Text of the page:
New York needs critical energy infrastructure to the tune of billions of dollars at the same time that utility revenues are falling. Additionally, more distributed generation (DG) is coming online, including DG resources that net meter to the grid, and therefore potentially shift the pro rata costs of grid maintenance onto non-DG owners.  In response, the NYPSC opened the REV docket in an attempt to reconcile these trends as well as prepare for a more resilient and energy efficient future. 

It is hoped that the policies and rules promulgated under REV will facilitate the adoption of greater on-site and near-site energy resources and efficiency approaches, known under REV as Distributed Energy Resources (DERs). Under this new framework, DER owners will be able to sell their generation to utilities as well as directly to commercial and retail customers. Due to the complexities inherent in such a model, the Commission has worked with incumbent utilities who will help achieve ambitious DER goals by operating as Distributed System Platforms (DSPs), which will coordinate grid-wide DER activities as a market administrator, not unlike a distribution level independent system operator. 

However, a complication has arisen under this new paradigm: What is the value of these DERs to the system? Assessing the value of DERs is a key component in constructing an efficient market as transactions will consist of interactions among customers and service providers, and also between utilities and DER providers. It is also true that in the absence of clarity regarding the value of DERs it will be difficult to attract private capital to projects under development. Because of these complications, and the need to both resolve uncertainty and ensure that the burdens of systemic grid maintenance and upgrades are not being bypassed by DER and grid-exiting customers, a mechanism is required to establish accurate pricing.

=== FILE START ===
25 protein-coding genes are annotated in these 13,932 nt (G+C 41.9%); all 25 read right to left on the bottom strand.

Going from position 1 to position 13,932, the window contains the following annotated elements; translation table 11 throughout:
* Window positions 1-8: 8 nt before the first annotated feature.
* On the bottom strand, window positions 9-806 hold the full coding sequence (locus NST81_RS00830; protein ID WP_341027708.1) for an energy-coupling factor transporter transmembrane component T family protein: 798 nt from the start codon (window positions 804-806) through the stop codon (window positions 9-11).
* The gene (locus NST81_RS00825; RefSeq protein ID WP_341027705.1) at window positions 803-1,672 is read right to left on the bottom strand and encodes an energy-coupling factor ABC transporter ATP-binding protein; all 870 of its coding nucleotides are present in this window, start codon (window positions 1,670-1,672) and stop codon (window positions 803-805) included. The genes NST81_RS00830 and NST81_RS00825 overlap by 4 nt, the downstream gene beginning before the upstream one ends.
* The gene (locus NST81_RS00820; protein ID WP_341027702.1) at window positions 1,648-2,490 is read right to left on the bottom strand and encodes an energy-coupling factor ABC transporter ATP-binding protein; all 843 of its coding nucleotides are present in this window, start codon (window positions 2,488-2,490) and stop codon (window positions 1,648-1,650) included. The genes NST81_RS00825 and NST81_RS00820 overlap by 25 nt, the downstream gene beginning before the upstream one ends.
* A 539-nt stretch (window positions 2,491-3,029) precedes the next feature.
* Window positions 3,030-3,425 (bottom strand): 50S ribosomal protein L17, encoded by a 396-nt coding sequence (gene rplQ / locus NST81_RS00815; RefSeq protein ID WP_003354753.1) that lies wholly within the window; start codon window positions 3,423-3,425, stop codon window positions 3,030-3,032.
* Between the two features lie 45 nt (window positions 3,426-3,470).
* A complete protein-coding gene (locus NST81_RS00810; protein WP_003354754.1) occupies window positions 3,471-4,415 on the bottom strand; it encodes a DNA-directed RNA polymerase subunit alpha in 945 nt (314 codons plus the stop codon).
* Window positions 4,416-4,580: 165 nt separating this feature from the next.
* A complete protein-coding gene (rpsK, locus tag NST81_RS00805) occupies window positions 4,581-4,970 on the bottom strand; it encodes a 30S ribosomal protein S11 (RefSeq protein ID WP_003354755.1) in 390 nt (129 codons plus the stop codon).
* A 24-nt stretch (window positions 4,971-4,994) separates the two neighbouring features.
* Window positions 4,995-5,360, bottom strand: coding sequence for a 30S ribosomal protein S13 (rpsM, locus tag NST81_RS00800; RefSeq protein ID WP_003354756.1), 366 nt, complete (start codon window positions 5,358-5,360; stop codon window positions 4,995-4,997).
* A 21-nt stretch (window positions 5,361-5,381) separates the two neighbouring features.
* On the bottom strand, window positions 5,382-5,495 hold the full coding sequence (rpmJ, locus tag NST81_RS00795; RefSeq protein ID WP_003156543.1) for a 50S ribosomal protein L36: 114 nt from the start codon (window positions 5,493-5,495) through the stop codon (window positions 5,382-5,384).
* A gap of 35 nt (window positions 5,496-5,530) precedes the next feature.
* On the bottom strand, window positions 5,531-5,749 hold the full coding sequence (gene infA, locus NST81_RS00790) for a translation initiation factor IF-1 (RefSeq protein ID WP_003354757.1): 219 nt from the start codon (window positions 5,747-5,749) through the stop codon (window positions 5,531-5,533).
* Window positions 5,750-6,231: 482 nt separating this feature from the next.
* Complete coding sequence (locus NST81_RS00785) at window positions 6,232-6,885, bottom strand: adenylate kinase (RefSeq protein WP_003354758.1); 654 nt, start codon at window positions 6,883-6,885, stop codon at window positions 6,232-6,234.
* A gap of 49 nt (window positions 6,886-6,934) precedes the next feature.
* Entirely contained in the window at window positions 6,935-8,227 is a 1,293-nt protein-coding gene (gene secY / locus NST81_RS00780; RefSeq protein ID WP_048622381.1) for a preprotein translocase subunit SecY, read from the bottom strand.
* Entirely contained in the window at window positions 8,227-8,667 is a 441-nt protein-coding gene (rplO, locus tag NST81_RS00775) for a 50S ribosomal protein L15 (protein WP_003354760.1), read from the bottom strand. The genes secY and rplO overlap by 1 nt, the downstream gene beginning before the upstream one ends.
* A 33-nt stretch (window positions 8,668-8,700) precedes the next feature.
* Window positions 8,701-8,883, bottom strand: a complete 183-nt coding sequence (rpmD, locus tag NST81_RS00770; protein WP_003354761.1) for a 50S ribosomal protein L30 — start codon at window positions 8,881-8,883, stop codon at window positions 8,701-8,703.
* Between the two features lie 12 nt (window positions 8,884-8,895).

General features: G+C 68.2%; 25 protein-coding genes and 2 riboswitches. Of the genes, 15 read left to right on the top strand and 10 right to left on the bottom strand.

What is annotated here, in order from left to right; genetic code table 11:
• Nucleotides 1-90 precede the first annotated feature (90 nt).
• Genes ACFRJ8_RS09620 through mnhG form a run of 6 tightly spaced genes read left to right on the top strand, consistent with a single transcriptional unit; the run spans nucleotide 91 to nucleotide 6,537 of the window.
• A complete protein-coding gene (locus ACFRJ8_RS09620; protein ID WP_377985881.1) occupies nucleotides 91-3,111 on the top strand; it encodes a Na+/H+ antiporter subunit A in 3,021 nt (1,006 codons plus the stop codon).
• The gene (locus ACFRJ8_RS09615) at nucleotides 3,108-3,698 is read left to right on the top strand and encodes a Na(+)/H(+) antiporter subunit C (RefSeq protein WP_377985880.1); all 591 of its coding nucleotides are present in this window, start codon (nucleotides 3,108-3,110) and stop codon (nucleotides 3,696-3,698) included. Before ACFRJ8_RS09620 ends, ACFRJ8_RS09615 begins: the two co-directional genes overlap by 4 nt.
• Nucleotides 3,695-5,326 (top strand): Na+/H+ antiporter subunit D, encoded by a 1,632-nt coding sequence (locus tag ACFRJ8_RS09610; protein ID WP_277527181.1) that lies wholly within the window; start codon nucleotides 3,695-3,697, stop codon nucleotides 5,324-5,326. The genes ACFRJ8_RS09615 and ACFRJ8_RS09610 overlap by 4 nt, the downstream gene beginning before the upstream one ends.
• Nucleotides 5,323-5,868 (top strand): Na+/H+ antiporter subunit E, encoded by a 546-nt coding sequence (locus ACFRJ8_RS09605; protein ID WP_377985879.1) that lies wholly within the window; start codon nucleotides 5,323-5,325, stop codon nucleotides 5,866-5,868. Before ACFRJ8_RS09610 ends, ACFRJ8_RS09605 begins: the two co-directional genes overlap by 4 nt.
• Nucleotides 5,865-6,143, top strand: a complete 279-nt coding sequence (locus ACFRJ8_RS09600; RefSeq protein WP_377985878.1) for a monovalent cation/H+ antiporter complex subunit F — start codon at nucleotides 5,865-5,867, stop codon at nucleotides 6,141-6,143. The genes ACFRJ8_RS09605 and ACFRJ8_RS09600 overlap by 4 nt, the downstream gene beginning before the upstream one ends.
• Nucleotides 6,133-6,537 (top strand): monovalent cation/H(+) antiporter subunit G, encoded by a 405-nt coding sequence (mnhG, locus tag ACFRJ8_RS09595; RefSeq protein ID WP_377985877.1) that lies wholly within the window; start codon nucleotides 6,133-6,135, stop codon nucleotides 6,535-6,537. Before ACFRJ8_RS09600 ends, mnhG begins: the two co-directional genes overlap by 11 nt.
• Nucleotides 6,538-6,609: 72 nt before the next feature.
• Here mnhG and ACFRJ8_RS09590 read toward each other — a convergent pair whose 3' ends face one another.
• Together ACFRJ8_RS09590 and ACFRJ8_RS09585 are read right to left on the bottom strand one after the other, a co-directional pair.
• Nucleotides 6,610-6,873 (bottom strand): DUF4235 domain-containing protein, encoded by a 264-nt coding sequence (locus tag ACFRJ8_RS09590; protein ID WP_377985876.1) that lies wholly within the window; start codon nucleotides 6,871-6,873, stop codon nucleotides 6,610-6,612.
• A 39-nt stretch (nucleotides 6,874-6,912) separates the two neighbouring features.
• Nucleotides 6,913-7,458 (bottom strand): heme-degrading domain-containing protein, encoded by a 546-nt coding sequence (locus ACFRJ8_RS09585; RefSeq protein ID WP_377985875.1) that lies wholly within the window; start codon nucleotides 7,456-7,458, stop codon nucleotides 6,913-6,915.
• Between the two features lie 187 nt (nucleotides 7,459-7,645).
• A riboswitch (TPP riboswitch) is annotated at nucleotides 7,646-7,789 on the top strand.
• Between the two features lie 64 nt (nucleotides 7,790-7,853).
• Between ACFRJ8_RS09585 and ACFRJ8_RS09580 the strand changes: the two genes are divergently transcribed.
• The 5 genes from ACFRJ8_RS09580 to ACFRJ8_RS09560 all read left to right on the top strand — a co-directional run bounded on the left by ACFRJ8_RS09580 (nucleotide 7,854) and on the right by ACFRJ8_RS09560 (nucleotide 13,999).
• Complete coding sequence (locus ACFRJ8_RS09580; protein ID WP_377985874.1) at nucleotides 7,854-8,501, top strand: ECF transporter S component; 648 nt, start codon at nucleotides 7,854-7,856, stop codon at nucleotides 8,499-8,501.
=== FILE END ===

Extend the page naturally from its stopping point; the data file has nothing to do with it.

It was made clear in the NYPSC Staff’s Track Two White Paper that the system value of DERs will be divided into two components: 1) the energy value and 2) all other values associated with distribution-level resources. The energy value in New York is established by power markets and is called the location-based marginal pricing (LMP), a methodology where the price of energy at each location in the New York State Transmission System is equivalent to the cost to supply incremental load at that location. The full value of a particular DER can be expressed as the LMP plus the distribution delivery value (the value of D); together known as “LMP+D.” In the NEM Interim Ceilings Order, the Commission further elaborated that “[the] ‘value of D’ can include load reduction, frequency regulation, reactive power, line loss avoidance, resilience and locational values as well as values not directly related to delivery service such as installed capacity and emission avoidance.”  The Notice indicates that the NYPSC is seeking to establish a new methodology and process for determining the full value of DERs prior to December 31, 2016.